My mother, worrying I might hurt myself, attempting to lure my attention with promises of Cocoa Puffs. I was not dissuaded. If one bite proved scrumptious, surely gobbling the whole pineapple — a gift from my father, souvenir from his team’s annual exhibition game in Hawaii — would provide exponential happiness.

ELIZA'S STORY (who knew bourbon could be so refreshing?)

ELIZA’S STORY (a deceptively demure cocktail)

I munched, Mumu-clad — my mother had made us matching Mumus, a riot of red and white florals, the year she jetted off for the Luau Game, too — my own celebration of culinary and sartorial extravagance, those partners in crime.

At almost four years of age, I had not yet learned the law of diminishing returns, the irrefutable scientific facts: sugar-on-sugar becomes less sweet, salt-on-salt less satisfying. Of the tastes, only bitter becomes increasingly, more intensely of itself. Bitterer.

My father retired from baseball, we moved through familial lands in Texas, Louisiana, settled in Mississippi. Food, tightly regulated in our 1970s household — recession, sprawling family, father still hewing to preparatory extreme eating and exercise regimes as though his civilian professional performance depended upon it, mother wrestling her five-pregnancies-and-counting weight gain via the fashionable fasting plan du jour — there was no such thing as snacking between meals, desserts regulated to weekends, although my siblings and I snatched surreptitious chocolates from our mother’s hidden stash, all the more delicious for being forbidden fruit.

THIRSTY RABBIT craft cocktail at Grange

THIRSTY RABBIT craft cocktail at Grange

Our brown-bagged lunches featured Oscar Meyer Variety Pack deli meats, “Red Delicious” apples rarely either. Dinners, a parade of broiled chicken/buttered rice/frozen vegetable permutations or variations of noodles with canned sauces, this less sophisticated era, we ate noodles, we did not yet know from pasta. We did not dine in restaurants, McDonald’s a rare splurge, sign of an unexpected financial windfall, or a brother’s Little League triumph.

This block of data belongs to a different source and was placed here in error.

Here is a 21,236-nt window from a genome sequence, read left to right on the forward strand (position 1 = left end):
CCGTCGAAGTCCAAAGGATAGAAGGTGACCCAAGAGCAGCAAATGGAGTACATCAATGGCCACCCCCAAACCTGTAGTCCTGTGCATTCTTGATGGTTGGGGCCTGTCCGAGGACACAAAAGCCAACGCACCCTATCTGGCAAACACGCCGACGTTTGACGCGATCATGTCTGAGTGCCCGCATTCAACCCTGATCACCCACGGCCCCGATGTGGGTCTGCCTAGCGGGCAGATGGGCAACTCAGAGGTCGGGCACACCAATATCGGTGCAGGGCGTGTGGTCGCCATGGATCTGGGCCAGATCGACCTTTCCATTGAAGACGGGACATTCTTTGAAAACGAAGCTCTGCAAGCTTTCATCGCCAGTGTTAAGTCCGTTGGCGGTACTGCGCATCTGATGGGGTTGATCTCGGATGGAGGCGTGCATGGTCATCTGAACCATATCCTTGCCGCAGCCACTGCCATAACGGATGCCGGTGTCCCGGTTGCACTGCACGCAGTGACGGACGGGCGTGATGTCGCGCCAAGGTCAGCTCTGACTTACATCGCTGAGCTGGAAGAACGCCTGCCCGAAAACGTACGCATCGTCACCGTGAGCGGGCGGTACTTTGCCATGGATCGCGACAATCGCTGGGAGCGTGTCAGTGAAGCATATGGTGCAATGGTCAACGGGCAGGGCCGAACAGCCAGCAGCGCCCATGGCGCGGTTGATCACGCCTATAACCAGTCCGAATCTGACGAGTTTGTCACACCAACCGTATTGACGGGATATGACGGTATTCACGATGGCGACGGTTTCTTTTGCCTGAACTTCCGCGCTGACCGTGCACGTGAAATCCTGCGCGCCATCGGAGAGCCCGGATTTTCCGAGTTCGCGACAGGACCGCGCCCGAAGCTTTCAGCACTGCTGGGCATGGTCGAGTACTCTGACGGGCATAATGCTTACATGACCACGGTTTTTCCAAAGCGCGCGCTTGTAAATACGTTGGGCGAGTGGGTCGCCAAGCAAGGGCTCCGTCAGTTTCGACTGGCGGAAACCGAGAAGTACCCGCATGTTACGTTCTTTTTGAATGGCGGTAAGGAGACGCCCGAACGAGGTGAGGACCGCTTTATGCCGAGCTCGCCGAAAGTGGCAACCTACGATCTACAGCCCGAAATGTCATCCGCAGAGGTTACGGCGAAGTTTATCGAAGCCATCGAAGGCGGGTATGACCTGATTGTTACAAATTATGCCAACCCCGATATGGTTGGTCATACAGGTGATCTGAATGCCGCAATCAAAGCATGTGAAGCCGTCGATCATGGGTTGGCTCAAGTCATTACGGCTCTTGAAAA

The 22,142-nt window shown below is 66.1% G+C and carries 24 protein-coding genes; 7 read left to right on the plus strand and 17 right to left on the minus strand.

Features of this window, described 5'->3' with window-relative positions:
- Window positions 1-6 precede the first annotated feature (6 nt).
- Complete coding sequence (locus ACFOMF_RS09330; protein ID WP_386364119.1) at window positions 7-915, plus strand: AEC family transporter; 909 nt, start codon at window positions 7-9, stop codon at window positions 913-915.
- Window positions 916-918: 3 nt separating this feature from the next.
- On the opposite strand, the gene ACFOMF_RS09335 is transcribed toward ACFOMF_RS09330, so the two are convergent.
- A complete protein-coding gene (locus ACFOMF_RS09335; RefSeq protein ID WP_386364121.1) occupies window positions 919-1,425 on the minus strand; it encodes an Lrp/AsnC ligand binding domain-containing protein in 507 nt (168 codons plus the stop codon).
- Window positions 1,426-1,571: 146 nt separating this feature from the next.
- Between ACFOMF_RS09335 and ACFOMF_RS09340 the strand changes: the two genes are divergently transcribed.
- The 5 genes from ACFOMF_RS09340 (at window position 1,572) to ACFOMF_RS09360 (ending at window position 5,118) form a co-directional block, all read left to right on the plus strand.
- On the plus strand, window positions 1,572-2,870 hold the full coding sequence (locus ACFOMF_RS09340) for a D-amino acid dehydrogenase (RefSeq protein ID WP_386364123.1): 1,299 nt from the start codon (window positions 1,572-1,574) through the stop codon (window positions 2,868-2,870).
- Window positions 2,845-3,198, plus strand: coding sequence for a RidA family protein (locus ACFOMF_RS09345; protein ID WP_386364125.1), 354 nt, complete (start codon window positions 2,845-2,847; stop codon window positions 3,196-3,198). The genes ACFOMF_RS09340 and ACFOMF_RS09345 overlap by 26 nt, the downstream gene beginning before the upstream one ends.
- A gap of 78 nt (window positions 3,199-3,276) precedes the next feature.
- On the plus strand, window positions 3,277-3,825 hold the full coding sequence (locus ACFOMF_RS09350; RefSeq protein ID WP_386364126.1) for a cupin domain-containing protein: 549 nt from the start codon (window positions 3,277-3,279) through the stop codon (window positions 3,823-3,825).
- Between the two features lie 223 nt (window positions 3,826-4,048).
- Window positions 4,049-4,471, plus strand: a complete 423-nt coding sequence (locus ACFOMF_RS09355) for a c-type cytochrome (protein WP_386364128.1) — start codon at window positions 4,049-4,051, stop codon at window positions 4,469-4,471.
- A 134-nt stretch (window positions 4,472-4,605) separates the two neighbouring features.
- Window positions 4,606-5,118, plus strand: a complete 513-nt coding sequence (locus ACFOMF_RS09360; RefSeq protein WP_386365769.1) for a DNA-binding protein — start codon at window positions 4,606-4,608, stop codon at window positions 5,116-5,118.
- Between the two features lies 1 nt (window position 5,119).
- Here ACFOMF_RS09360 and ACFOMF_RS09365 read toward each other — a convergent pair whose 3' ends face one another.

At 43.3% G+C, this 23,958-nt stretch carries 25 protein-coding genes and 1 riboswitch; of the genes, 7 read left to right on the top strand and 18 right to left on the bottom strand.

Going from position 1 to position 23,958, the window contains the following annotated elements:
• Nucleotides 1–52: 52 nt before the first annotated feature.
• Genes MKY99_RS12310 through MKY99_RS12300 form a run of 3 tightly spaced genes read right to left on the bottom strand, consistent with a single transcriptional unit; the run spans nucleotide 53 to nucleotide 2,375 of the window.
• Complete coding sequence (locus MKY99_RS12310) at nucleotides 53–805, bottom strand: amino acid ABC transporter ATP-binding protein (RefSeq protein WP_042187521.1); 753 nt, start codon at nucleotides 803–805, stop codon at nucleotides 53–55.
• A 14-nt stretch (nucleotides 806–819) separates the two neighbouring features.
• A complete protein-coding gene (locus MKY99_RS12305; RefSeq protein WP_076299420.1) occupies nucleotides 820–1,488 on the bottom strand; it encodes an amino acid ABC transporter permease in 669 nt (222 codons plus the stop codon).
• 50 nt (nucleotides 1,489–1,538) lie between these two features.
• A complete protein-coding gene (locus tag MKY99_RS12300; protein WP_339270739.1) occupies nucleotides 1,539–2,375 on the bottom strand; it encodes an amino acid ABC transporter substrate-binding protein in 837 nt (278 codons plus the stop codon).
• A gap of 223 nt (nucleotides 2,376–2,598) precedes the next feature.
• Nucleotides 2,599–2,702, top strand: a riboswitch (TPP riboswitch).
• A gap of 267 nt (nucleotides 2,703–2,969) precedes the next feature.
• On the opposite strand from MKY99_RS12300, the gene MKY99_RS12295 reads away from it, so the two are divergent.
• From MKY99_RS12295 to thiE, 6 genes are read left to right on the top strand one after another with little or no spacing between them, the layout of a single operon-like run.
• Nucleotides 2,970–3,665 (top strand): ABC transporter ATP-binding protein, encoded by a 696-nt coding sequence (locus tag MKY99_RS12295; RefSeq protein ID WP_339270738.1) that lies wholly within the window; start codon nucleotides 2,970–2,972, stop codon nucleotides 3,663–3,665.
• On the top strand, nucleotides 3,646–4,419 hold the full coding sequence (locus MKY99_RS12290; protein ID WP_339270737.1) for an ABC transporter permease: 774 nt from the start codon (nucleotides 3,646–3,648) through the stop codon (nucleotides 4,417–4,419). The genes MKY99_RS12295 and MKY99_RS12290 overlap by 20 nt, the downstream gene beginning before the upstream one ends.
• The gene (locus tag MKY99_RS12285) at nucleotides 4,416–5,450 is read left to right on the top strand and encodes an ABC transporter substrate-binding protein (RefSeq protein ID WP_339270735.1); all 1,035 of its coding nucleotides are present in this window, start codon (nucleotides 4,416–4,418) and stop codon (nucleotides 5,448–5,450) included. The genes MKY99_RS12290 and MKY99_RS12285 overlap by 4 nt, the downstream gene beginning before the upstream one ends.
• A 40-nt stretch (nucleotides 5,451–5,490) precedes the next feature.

My siblings and I dreamed of the packaged food in our friends’ homes, envied their unrestricted access. My burgeoning babysitting business — leveraging my oldest child caretaking skills into actual cash — built upon my fascination with other people’s pantries. Covetous of what I had not experienced, craving tastes of my imagining.

The taste of summer: Thai Cold Brew Coffee

The taste of summer: Thai Cold Brew Coffee

As I verged on adolescence, my parents hit a rough patch, arguments burst from behind their bedroom door, tempers flaring dramatic throughout our home too modest to house hiding places, a spectacular one-upmanship of slammed cabinets, tossed tennis racquets, my mother grabbing car keys and me, gunning the Plymouth all the way to Pizza Hut for multiple trips to the sneeze-guarded salad bar and an array of Personal Pan Pizzas, furious munching before barreling to the Mall, plowing past the seasonal displays towards the clearance racks — even at her most enraged, my mother mindful of her role as keeper of the family finances, her calculator of a brain tick-tick-ticking discount percentages and layaway plans —sorting through those sad stragglers available at greater-than-fifty-percent discount, haughty tossing of the too-big oh-my-goodness-this-just-swallows-me attempting to rationalize the too-small as perfect-j-just-as-soon-as-I-lose-five-pounds. Pizza and salad topping torpor settling in, ambling over to the shoe section — score! — fit not an issue, as our feet remained the same size no matter how much we stuffed ourselves.

Full, but far from satisfied.

 

 Inspired, I set about satiating myself uptown-style at the farm-to-table The Grange Bar and Eatery (hamilton heights, harlem) where I sampled craft cocktails and admired the extensive list of local microbrews while scribbling the first draft of this story. Trundling back downtown, I hand-edited with a Thai Cold Brew Coffee at the light-drenched Greenwich Village outpost of Stumptown Coffee Roasters (greenwich village, manhattan).

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Coined in the 1830′s — a period of great vigor and U.S. territory expansion (Westward, Ho!) that gave birth to an era of fanciful wordplay — “absquatulate” means “to flee abruptly; abscond”

Word Credit to Dave Levy:  Brass Master. Traveling Troubadour. Genre Buster. Check out his Bombrasstico sound stylings here.

tinybite&bev

house-made Huertas Vermut, on tap at Huertas

—  jam somePS2, order pizza, just chill —

but, impromptu studio kegger, as a freelancer angling to retain go-to status not to mention the looming Darla-departure rent issue, he had to seize the schmooze opportunity, a couple-three drinks before the call came — actual call, unknown number, answered on reflex —